Honduran Naval Force Takes Course on Boarding

Honduran Naval Force Takes Course on Boarding

By Julieta Pelcastre/Diálogo
May 23, 2017

Members of the U.S. Coast Guard taught a course on maritime law and boarding to Honduran Naval Force (FNH, per its Spanish acronym) personnel to improve their abilities and procedures in all kinds of operations on the high seas. A team of 10 experts from the U.S. Coast Guard trained six officers, seven noncommissioned officers, and five marines. The training was held at the Naval Training Center at Puerto Castilla Naval Base in Honduras from March 20th to 31st. The goal of the course was to provide professional operational readiness for boarding and searching Honduran and foreign vessels. “For our institution, it is important to train and be up-to-date in all areas, and law enforcement is key to carrying out the duty that has been assigned to us,” said Captain Héctor Tercero López, chief of Naval Operations, in a press release. Personnel from various Honduran units acquired specialized knowledge and skills in boarding and registering vessels; on human rights and international humanitarian law; and on identifying illicit items on board vessels sailing in Honduran waters and maritime laws. “Applying this knowledge and these skills will enable personnel in the Honduran squadron to improve their abilities and their procedures at the time of pre-boarding, during boarding, and after boarding vessels suspected of transporting illicit items, following all international laws and regulations, in order to preserve our national sovereignty,” said Lieutenant Erick Javier Pérez Sorto, chief of Naval Training for FNH. In this activity, participants carried out a series of practice exercises at sea, simulating an encounter with a vessel with civilians aboard who did not have the documentation or stamps required for sailing. In accordance with established procedures for such cases, FNH intercepted the vessel. Naval officers informed the captain of the suspect vessel of the reason for the inspection. After verifying the vessel’s and crew’s documentation, the officers conducted an inspection of spaces where drugs were found. The personnel immediately transferred the vessel to the nearest naval station and placed it at the disposal of the competent authority. During these mock exercises, participants employed the use of force when any individual resisted being searched or fought against the boarding team. “The use of force was done in strict adherence to current human rights regulations,” Lt. Pérez indicated. “In searching vessels, we apply various tips on searching that the experts from the U.S. Coast Guard shared with us in order to be more efficient in detecting drug and human trafficking or any indication of terrorism,” Honduran Navy Lieutenant Ricardo Valdez told Diálogo. He is captain of the FNH ship LP Tegucigalpa, and he participated in the event. “This part of the course was the one that was most impactful for me because my ship does all kinds of operations nearly all the time,” he added. Many benefits are derived from this training. “Before, if we proceeded with the legal detention procedure incorrectly, the vessel would be set free, even after it had been turned over to the competent authorities,” Lt. Pérez said. “Nowadays, such injustices by Navy officers and noncommissioned officers are no longer committed when processing a vessel. These types of situations have been reduced thanks to the professionalization of our personnel through these kinds of courses,” he added. After completing the seminar, the FNH personnel that participated in the training series were certified after demonstrating in practice the required skills and abilities for conducting all kinds of operations on the high seas. According to the Honduran Secretariat for Defense, the U.S. and Honduran governments have a long history of strategic partnership in areas of civil safety and defense cooperation, a partnership that is reinforced year after year through personnel training and the donation of specialized equipment in different areas. “The United States is a great ally in the fight against drug trafficking and criminality. The support of its Armed Forces has helped us reinforce our maritime shield and divert the flow of drugs. Relations between both countries are quite good,” Lt. Pérez commented. “Ongoing training is important so that we don’t let unlawful activities happen.” “The key is staying one step ahead because criminal groups are always looking for new ways of eluding justice. My crew — nearly 50 percent of whom took this course — is eager to put what they have learned in the training into practice,” Lt. Valdez added.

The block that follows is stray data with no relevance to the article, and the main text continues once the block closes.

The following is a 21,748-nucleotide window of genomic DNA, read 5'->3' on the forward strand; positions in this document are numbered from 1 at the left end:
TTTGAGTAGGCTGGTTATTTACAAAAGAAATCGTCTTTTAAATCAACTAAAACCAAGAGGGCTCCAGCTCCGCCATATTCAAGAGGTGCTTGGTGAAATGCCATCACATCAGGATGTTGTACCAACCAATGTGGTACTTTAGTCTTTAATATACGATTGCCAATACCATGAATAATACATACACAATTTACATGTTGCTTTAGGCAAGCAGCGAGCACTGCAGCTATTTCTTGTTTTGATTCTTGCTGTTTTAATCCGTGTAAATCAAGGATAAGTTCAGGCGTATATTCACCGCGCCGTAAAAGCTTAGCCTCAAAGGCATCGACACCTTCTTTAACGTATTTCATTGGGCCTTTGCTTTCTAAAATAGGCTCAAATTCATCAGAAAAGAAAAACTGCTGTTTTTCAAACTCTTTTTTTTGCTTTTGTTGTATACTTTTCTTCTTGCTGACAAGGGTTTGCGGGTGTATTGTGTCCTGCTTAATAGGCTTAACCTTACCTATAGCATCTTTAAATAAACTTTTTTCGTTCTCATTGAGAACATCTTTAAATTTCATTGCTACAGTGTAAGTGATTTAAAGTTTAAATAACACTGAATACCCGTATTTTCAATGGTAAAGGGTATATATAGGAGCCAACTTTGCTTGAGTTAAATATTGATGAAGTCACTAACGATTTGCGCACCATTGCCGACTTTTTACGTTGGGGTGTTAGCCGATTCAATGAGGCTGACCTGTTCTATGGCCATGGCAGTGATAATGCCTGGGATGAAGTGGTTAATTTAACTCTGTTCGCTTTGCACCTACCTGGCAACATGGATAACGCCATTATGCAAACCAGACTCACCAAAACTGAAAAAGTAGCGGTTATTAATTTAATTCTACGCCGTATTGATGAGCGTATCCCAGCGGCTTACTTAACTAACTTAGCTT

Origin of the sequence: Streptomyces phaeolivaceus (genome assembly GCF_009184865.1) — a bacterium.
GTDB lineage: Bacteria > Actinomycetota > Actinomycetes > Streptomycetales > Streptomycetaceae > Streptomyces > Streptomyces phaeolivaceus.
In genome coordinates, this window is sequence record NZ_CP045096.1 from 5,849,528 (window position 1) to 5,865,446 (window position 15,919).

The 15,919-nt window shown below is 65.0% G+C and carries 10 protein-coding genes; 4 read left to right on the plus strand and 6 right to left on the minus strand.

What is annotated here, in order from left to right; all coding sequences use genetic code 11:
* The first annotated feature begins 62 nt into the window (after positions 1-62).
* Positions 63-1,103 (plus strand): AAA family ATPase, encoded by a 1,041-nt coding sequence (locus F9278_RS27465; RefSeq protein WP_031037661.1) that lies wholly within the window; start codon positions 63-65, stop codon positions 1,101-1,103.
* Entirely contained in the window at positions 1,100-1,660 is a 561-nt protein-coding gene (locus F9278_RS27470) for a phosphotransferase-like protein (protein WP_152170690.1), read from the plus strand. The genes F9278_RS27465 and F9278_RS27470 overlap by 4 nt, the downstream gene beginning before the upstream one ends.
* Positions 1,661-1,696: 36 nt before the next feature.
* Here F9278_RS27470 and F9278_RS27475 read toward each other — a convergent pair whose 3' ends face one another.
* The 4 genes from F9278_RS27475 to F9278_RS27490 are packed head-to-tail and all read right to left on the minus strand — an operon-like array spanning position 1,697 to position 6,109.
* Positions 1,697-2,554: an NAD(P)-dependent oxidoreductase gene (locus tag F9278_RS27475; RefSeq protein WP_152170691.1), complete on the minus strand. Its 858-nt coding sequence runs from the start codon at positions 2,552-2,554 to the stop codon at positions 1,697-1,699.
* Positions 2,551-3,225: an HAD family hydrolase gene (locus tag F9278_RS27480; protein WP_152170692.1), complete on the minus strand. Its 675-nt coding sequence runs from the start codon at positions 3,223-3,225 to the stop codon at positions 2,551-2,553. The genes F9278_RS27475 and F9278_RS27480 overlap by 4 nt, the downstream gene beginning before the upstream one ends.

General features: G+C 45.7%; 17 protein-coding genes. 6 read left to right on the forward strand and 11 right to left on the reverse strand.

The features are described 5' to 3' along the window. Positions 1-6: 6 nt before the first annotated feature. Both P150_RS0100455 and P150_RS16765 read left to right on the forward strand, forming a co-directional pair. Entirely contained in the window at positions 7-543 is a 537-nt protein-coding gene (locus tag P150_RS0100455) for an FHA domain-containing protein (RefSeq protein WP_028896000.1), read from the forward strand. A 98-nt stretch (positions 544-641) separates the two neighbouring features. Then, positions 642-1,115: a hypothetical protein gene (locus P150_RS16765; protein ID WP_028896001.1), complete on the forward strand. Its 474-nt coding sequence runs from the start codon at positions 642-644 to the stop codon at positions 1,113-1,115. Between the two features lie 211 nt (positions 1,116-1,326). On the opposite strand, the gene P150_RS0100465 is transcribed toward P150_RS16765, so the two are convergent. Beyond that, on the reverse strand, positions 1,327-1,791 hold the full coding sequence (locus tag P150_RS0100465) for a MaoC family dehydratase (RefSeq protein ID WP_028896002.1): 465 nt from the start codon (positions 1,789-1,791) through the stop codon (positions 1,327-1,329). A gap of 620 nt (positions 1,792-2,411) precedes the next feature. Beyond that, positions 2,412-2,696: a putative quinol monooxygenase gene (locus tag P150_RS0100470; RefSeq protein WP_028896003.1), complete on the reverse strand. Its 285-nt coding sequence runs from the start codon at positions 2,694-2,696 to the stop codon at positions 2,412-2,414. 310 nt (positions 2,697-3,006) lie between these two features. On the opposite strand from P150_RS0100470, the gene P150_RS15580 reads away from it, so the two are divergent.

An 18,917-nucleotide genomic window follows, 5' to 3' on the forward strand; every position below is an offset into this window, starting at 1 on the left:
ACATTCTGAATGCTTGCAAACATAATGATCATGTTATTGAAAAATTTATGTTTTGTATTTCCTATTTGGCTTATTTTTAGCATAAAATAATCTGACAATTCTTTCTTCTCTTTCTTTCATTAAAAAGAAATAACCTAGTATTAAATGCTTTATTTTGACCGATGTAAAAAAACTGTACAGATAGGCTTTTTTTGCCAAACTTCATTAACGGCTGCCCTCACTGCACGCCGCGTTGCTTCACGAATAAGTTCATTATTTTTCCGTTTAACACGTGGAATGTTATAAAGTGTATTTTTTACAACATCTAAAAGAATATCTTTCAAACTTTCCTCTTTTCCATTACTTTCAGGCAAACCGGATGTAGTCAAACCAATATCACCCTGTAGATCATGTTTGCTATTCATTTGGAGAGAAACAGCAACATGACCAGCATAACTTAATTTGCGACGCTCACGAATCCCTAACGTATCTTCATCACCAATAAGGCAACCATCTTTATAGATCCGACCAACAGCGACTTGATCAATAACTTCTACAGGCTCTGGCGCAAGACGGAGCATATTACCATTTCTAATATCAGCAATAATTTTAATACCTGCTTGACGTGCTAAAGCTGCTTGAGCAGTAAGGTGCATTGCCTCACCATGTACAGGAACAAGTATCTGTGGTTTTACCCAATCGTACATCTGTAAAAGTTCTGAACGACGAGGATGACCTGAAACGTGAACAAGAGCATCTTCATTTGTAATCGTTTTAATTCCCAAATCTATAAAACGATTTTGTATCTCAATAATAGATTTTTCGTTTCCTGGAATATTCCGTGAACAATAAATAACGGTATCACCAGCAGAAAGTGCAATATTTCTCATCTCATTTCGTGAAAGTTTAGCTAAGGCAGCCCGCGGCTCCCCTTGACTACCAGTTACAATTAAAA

Share